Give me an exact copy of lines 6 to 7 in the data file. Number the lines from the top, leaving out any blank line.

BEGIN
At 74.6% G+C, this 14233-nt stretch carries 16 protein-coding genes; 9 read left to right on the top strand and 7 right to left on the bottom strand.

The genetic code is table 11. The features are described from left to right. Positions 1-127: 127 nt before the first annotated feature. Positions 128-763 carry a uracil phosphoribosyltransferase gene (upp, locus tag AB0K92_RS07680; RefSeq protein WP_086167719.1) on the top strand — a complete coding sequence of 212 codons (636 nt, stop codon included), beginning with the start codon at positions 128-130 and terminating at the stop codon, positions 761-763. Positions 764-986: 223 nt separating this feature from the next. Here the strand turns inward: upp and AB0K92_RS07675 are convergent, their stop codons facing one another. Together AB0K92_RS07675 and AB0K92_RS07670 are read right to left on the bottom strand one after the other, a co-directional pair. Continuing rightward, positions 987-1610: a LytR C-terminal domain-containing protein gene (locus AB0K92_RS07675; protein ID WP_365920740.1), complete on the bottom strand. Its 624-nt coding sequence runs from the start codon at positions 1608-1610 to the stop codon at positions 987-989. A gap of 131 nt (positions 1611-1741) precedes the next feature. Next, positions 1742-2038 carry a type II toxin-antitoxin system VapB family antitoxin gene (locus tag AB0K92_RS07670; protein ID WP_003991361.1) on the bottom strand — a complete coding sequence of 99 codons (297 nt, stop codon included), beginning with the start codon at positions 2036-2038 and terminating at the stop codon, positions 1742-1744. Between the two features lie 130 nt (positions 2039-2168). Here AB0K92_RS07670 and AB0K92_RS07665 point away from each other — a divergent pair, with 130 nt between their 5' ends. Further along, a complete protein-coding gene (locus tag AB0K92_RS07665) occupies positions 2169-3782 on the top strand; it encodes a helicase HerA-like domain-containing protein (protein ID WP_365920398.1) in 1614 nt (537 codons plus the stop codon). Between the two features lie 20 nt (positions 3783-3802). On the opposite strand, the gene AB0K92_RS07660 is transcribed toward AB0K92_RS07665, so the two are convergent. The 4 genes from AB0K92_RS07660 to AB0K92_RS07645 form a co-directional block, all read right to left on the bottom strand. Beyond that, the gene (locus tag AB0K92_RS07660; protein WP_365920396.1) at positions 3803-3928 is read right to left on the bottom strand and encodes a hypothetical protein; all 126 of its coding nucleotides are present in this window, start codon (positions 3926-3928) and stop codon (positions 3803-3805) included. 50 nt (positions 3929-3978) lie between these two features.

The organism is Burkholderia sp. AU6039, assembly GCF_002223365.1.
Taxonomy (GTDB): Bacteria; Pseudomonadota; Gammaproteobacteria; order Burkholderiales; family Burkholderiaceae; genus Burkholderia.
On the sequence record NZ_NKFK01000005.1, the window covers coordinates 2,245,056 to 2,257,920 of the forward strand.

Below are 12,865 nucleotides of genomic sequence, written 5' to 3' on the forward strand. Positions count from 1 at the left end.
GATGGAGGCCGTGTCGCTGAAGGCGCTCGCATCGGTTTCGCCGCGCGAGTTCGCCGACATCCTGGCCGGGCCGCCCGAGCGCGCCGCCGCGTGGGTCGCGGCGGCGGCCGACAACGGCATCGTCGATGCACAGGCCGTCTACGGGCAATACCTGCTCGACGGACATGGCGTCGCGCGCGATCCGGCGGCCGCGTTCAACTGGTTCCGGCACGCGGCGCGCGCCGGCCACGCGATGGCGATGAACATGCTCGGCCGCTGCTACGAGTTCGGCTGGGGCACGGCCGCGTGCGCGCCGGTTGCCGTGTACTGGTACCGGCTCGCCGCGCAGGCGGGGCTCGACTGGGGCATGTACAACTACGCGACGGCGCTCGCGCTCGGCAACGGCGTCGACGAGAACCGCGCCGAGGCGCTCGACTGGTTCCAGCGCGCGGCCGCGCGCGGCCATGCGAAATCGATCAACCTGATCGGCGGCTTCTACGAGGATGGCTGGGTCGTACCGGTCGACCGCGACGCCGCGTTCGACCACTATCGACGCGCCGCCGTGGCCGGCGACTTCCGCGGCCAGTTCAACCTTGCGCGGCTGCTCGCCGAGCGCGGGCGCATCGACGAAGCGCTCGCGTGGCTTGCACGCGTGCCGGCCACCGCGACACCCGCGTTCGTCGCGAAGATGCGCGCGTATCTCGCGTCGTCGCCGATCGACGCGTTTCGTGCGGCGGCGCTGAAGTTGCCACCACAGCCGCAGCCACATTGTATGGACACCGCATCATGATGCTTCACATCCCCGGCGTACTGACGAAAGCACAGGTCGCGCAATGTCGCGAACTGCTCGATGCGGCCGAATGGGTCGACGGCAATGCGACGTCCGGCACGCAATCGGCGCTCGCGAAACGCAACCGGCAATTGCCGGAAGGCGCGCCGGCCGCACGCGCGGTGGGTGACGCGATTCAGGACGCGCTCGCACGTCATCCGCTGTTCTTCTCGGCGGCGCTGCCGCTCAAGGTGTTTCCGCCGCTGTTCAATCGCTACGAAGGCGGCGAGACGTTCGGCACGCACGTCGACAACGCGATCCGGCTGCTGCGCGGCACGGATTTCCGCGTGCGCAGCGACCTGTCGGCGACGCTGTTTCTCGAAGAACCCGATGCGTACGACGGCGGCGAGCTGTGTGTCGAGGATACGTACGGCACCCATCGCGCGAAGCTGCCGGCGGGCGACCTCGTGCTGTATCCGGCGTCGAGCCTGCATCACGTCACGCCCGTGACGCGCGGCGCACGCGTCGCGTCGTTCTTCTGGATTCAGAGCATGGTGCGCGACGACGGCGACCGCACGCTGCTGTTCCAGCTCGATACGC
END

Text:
Below are 12,865 nucleotides of genomic sequence, written 5' to 3' on the forward strand. Positions count from 1 at the left end.
GATGGAGGCCGTGTCGCTGAAGGCGCTCGCATCGGTTTCGCCGCGCGAGTTCGCCGACATCCTGGCCGGGCCGCCCGAGCGCGCCGCCGCGTGGGTCGCGGCGGCGGCCGACAACGGCATCGTCGATGCACAGGCCGTCTACGGGCAATACCTGCTCGACGGACATGGCGTCGCGCGCGATCCGGCGGCCGCGTTCAACTGGTTCCGGCACGCGGCGCGCGCCGGCCACGCGATGGCGATGAACATGCTCGGCCGCTGCTACGAGTTCGGCTGGGGCACGGCCGCGTGCGCGCCGGTTGCCGTGTACTGGTACCGGCTCGCCGCGCAGGCGGGGCTCGACTGGGGCATGTACAACTACGCGACGGCGCTCGCGCTCGGCAACGGCGTCGACGAGAACCGCGCCGAGGCGCTCGACTGGTTCCAGCGCGCGGCCGCGCGCGGCCATGCGAAATCGATCAACCTGATCGGCGGCTTCTACGAGGATGGCTGGGTCGTACCGGTCGACCGCGACGCCGCGTTCGACCACTATCGACGCGCCGCCGTGGCCGGCGACTTCCGCGGCCAGTTCAACCTTGCGCGGCTGCTCGCCGAGCGCGGGCGCATCGACGAAGCGCTCGCGTGGCTTGCACGCGTGCCGGCCACCGCGACACCCGCGTTCGTCGCGAAGATGCGCGCGTATCTCGCGTCGTCGCCGATCGACGCGTTTCGTGCGGCGGCGCTGAAGTTGCCACCACAGCCGCAGCCACATTGTATGGACACCGCATCATGATGCTTCACATCCCCGGCGTACTGACGAAAGCACAGGTCGCGCAATGTCGCGAACTGCTCGATGCGGCCGAATGGGTCGACGGCAATGCGACGTCCGGCACGCAATCGGCGCTCGCGAAACGCAACCGGCAATTGCCGGAAGGCGCGCCGGCCGCACGCGCGGTGGGTGACGCGATTCAGGACGCGCTCGCACGTCATCCGCTGTTCTTCTCGGCGGCGCTGCCGCTCAAGGTGTTTCCGCCGCTGTTCAATCGCTACGAAGGCGGCGAGACGTTCGGCACGCACGTCGACAACGCGATCCGGCTGCTGCGCGGCACGGATTTCCGCGTGCGCAGCGACCTGTCGGCGACGCTGTTTCTCGAAGAACCCGATGCGTACGACGGCGGCGAGCTGTGTGTCGAGGATACGTACGGCACCCATCGCGCGAAGCTGCCGGCGGGCGACCTCGTGCTGTATCCGGCGTCGAGCCTGCATCACGTCACGCCCGTGACGCGCGGCGCACGCGTCGCGTCGTTCTTCTGGATTCAGAGCATGGTGCGCGACGACGGCGACCGCACGCTGCTGTTCCAGCTCGATACGC